What is Open Interest in Stock Market?

What is Open Interest in Stock Market?

Open interest is the total number of outstanding contracts held by market traders at the end of the day, including futures and options contracts. It is largely used in the futures market to confirm trends and reversals. As each seller and buyer creates a single contract, open interest tracks the flow of money into the market. To calculate total open interest, just know the totals from one side, buyers or sellers. The open interest position published each day shows the rise or reduction in contracts for that day, expressed as a positive or negative figure.

Understanding Open Interest

The amount of outstanding contracts held by a market trader at the end of a day is referred to as open interest, which can be understood as the number of futures or option contracts that have not yet been exercised, expired, or delivered. It is generally used to confirm trends and track money movement into the market in futures and options contracts. 

Only the totals from either side, buyers or sellers, are required to get the total open interest for a market. The open interest position shows whether the number of contracts rose or decreased daily and is expressed as a positive or negative figure. Understanding open interest in the stock market allows you to gain insight into market activity, investor interest, and prospective liquidity problems.

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Table of Content

  1. Understanding Open Interest
  2. Example of Open Interest
  3. How do Traders Use Open Interest Data in their Trading Strategies?
  4. Benefits of Monitoring Open Interest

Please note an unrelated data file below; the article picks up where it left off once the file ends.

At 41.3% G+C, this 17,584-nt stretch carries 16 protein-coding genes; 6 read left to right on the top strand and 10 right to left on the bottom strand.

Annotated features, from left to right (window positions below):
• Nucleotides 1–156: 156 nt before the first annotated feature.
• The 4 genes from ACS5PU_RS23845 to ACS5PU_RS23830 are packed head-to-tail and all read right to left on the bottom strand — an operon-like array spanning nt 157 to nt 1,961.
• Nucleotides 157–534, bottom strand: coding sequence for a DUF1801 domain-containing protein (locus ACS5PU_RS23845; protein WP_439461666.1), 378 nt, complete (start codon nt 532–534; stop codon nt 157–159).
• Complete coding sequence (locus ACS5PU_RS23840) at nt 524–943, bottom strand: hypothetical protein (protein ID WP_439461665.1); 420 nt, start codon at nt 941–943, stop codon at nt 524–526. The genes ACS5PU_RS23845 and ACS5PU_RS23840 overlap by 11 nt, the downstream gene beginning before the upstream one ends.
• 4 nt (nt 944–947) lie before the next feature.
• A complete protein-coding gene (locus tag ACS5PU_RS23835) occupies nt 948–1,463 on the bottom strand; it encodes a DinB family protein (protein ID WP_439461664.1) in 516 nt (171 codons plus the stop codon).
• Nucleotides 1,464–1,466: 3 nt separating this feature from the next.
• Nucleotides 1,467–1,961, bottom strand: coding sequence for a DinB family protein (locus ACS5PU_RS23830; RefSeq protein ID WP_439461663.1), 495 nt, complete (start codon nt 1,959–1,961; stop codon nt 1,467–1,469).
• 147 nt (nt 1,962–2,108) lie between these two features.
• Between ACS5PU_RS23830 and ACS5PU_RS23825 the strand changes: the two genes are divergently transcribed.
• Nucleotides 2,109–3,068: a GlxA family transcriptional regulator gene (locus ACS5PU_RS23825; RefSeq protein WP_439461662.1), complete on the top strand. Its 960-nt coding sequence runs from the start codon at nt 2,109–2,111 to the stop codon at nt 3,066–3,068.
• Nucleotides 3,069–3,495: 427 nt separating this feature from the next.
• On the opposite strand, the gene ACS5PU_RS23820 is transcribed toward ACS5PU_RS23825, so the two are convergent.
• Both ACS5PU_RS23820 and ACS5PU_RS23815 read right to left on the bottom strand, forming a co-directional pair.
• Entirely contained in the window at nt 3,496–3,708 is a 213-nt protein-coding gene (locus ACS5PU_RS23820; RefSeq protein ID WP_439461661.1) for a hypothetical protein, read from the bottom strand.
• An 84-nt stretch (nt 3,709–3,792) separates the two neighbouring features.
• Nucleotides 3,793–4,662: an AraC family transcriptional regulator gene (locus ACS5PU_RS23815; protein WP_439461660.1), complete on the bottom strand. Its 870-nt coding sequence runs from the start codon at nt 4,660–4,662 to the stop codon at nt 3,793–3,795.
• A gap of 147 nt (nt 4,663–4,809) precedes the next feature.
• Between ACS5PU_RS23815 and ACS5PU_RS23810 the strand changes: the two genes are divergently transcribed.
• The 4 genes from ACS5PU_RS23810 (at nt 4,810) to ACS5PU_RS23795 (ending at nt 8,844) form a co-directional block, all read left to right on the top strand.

5. Differences Between Open Interest and Trading Volume

Example of Open Interest

The table below shows options market trading activity involving traders A, B, C, D, and E. The amount of open interest is determined by whether traders purchased or sold options to open or cancel positions.




Change in Open Interest

January 1


Buys from B (Open)


January 2


Buys from D (Open)


January 3


Sells to D (Close)


January 4


Buys from C (Open)


January 4


Sells to D (Close)


This series depicts how open interest fluctuates in response to trader activity, such as opening or closing options positions.

  • January 1: Trader A buys one option from Trader B, opening a new position and raising open interest by one.
  • January 2: Trader C purchases five options from Trader D to create additional positions, resulting in a total open interest of six.
  • January 3: Trader A sells one option to D, closing a position and lowering open interest by one.
  • January 4: Trader E purchases five options from C, opening fresh positions. C sells the five options purchased from D at the same time to close positions.

How do Traders Use Open Interest Data in their Trading Strategies?

Open interest is frequently used by traders to evaluate market dynamics in combination with price fluctuations. When prices rise simultaneously with rising open interest, it indicates a positive trend and the formation of new positions. In contrast, dropping prices combined with increased open interest might indicate a negative trend as more contracts are added. Divergences between price and open interest, on the other hand, might give useful information. For example, if prices rise but open interest falls, it might imply that the present trend is losing its strength.

Benefits of Monitoring Open Interest